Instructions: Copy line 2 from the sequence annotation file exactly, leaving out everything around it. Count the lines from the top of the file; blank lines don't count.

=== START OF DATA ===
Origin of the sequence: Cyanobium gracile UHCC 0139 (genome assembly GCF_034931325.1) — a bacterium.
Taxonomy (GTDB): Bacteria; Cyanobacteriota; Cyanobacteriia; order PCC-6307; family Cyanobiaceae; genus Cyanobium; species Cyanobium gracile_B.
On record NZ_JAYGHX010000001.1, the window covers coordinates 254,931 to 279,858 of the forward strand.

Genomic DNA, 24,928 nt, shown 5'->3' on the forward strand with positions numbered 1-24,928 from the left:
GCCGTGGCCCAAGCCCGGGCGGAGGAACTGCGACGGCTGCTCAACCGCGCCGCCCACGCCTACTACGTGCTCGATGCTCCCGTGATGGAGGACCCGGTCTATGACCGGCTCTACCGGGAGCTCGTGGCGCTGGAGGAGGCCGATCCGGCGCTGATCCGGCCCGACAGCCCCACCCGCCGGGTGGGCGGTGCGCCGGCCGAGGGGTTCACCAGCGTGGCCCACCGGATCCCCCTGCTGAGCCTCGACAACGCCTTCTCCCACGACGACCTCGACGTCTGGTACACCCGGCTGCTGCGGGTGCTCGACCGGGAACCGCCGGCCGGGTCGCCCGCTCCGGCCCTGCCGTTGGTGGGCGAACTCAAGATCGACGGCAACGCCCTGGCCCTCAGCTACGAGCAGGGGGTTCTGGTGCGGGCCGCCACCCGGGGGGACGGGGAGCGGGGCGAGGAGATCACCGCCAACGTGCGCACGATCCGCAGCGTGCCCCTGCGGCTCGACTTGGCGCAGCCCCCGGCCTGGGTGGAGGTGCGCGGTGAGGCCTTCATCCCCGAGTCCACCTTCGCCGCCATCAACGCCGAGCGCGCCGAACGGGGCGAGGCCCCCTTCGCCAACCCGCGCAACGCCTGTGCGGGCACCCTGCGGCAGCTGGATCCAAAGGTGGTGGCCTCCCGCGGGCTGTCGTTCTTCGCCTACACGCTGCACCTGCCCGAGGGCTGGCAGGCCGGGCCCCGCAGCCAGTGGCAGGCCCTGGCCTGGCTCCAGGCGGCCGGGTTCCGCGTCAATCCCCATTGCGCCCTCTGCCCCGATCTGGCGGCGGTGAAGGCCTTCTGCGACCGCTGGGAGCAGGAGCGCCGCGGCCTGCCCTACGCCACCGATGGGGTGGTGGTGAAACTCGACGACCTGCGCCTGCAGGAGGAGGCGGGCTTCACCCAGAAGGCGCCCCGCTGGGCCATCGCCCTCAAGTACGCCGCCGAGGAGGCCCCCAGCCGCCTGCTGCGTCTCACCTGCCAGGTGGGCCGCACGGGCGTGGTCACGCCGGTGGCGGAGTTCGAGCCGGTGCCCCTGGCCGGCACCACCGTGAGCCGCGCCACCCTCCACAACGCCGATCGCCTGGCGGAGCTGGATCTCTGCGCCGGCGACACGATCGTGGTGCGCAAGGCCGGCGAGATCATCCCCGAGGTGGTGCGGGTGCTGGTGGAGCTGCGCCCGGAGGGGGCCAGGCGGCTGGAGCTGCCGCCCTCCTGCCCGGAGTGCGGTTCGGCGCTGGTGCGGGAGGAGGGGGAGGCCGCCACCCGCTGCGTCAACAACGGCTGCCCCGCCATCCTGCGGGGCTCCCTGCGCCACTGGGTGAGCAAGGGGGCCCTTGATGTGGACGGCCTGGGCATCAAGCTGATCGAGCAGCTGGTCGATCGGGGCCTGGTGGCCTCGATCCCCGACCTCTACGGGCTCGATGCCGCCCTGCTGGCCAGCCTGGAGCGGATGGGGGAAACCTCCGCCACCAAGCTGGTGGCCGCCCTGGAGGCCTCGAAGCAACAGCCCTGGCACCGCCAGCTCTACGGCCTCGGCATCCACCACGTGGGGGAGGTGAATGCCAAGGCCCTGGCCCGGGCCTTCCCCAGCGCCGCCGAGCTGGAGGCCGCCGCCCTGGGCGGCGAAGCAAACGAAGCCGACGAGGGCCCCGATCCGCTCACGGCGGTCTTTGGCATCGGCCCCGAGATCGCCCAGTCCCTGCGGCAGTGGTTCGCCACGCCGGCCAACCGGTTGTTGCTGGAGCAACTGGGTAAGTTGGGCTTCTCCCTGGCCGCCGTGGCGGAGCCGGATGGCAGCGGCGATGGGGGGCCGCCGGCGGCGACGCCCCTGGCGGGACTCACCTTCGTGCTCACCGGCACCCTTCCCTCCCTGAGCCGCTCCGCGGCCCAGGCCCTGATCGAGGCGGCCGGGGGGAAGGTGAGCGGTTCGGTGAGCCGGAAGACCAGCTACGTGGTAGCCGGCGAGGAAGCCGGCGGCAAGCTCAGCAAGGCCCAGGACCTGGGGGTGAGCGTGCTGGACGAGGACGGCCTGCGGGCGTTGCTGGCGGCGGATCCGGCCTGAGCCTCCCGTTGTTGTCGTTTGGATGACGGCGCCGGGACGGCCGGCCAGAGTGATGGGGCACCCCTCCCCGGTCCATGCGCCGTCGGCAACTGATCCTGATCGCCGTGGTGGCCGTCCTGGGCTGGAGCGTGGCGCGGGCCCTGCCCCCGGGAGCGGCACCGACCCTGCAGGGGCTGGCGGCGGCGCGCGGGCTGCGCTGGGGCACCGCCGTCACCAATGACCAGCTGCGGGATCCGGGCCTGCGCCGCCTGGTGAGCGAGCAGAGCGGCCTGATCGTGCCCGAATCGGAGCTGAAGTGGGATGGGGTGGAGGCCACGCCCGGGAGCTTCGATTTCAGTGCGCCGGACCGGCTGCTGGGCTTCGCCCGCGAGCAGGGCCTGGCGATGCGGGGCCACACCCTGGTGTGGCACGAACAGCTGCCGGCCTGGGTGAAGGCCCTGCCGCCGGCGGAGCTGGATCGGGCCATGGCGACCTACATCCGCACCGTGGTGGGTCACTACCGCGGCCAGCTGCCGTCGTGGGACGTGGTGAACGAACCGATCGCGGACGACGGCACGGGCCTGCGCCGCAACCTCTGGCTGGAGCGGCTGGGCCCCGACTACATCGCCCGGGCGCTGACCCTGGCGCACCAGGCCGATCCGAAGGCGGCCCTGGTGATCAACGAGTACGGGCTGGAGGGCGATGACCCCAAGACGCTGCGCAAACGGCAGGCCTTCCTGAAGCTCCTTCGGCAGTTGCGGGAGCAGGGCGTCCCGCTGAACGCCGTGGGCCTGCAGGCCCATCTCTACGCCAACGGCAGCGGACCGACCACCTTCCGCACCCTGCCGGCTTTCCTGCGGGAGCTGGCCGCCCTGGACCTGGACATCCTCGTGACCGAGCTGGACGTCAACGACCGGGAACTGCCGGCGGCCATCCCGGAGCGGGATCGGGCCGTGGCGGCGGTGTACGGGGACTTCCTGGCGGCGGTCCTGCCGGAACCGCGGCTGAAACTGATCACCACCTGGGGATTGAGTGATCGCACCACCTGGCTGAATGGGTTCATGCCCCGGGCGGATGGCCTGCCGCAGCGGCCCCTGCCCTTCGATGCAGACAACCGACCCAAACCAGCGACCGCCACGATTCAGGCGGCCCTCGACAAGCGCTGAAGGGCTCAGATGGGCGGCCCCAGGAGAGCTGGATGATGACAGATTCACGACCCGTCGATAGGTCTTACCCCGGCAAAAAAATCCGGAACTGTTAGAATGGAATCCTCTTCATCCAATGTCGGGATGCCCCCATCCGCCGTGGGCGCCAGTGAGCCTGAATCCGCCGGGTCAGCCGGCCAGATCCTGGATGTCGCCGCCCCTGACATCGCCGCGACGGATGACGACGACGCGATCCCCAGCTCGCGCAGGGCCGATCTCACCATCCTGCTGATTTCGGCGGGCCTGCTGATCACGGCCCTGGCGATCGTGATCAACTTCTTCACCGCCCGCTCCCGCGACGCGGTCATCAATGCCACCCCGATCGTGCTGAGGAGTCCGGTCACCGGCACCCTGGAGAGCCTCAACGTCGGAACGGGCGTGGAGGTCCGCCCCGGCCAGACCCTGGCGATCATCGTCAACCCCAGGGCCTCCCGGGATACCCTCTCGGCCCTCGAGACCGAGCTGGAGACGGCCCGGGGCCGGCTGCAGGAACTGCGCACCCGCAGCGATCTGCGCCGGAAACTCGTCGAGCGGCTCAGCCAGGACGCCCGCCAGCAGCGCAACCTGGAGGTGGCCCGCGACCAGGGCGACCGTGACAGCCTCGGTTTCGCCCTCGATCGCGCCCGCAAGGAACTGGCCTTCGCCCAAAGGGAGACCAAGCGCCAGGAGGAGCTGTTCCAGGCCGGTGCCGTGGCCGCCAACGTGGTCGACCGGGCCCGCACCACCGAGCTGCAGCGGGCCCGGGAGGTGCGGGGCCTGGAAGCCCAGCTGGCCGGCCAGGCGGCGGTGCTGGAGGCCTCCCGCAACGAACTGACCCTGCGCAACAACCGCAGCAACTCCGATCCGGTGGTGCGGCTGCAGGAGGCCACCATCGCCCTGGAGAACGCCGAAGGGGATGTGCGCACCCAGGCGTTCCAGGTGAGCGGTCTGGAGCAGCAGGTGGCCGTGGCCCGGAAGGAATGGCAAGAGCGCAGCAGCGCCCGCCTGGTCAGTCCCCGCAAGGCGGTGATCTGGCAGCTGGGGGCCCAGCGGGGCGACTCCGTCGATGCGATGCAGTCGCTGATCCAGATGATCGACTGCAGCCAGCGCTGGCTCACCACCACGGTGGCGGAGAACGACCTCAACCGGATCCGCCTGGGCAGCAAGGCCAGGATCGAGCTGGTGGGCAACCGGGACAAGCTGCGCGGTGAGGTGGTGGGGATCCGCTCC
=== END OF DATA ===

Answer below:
Taxonomy (GTDB): Bacteria; Cyanobacteriota; Cyanobacteriia; order PCC-6307; family Cyanobiaceae; genus Cyanobium; species Cyanobium gracile_B.